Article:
A 1031 tax deferred exchange is an option to consider for investors who aren’t yet ready to retire their investments. By selling one investment property and replacing it with another, investors can defer the payment of capital gains tax and depreciation recapture tax. IRS 1031 exchange rules impose strict requirements, including that a replacement property be identified within 45 days of the sale of the relinquished property, that the sale of the replacement property closes within 180 days, and that the funds be paid through a qualified intermediary.

There are two other strategies investors use to reduce potential tax liability over the long term without actually selling the investment:

Form an LLC

An investment property may be transferred into a limited liability company (LLC), with the investor, family members, or other individuals owning shares of the LLC. Each member owns an interest in the LLC, and the LLC owns the rental property. Shares can be transferred among family members, even after the investor passes away. Investors who own multiple rental properties may form an LLC for each home, then place them all under a master LLC or a real estate trust.

older couple having a buisness meeting

Transfer property to a trust

A real estate trust for rental property may allow an investor to avoid tax on capital gains and depreciation recapture, along with the costly and time consuming probate process. 

After forming a living revocable trust, the real estate investments are transferred to and retitled in the name of the trust. The investor retains control of the property when alive. When the investor passes away, the trust may become irrevocable and a trustee is appointed to manage the assets in the trust for the benefit of the trust beneficiaries.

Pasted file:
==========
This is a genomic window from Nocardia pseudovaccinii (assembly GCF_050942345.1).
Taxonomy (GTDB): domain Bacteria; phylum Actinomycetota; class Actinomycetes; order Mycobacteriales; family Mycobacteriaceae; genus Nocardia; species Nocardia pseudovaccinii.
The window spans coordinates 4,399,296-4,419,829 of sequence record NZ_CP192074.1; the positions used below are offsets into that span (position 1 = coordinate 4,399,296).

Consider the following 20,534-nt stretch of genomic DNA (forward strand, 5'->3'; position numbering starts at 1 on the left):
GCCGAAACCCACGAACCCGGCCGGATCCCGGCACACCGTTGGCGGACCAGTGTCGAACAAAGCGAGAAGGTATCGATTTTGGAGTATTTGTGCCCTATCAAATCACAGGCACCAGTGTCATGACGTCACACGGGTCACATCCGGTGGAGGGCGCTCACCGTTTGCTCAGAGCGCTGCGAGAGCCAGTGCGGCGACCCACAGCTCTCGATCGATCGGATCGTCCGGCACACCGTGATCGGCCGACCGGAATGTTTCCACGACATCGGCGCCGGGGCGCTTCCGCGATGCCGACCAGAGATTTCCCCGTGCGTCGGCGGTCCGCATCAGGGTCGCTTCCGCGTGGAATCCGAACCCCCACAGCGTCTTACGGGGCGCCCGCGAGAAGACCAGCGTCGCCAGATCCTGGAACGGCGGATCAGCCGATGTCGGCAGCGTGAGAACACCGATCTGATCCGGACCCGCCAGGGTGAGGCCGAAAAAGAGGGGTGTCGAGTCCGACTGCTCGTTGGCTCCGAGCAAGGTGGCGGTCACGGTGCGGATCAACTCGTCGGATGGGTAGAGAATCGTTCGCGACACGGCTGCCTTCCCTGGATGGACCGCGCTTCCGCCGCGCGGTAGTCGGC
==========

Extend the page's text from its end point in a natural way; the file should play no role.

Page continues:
When a rental property is inherited, the property is revalued at a “step-up basis” for tax purposes. If the heirs decide to sell the inherited rental property shortly after the death of the investor/grantor, their taxable capital gain may be minimal.


Final thoughts

There are a lot of variables to consider when selling an investment property before retirement, and investors may wish to consult with a certified public accountant, tax advisor, or other licensed professional when making a decision. 

The amount of equity in the property is one factor to think about, along with the amount of capital gains tax owed. Selling at the wrong phase of the real estate market cycle could mean leaving money on the table by selling when prices are still on the rise, or selling when market values are declining. 

When the time is right to sell, you can market your property to a global network of real estate investors by listing through the Roofstock marketplace. Roofstock charges a transparent, fixed sales commission of only 3% or $2,500, whichever is greater. Plus, by selling on the Roofstock marketplace, you can avoid cumbersome open houses and real estate showings and work with a team that is knowledgeable about real estate investment properties. 


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This article, and the Roofstock Blog in general, is intended for informational and educational purposes only, and is not investment, tax, financial planning, legal, or real estate advice. Roofstock is not your advisor or agent. Please consult your own experts for advice in these areas. Although Roofstock provides information it believes to be accurate, Roofstock makes no representations or warranties about the accuracy or completeness of the information contained on this blog.
Jeff Rohde


Jeff Rohde

Jeff has over 25 years of experience in all segments of the real estate industry including investing, brokerage, residential, commercial, and property management. While his real estate business runs on autopilot, he writes articles to help other investors grow and manage their real estate portfolios.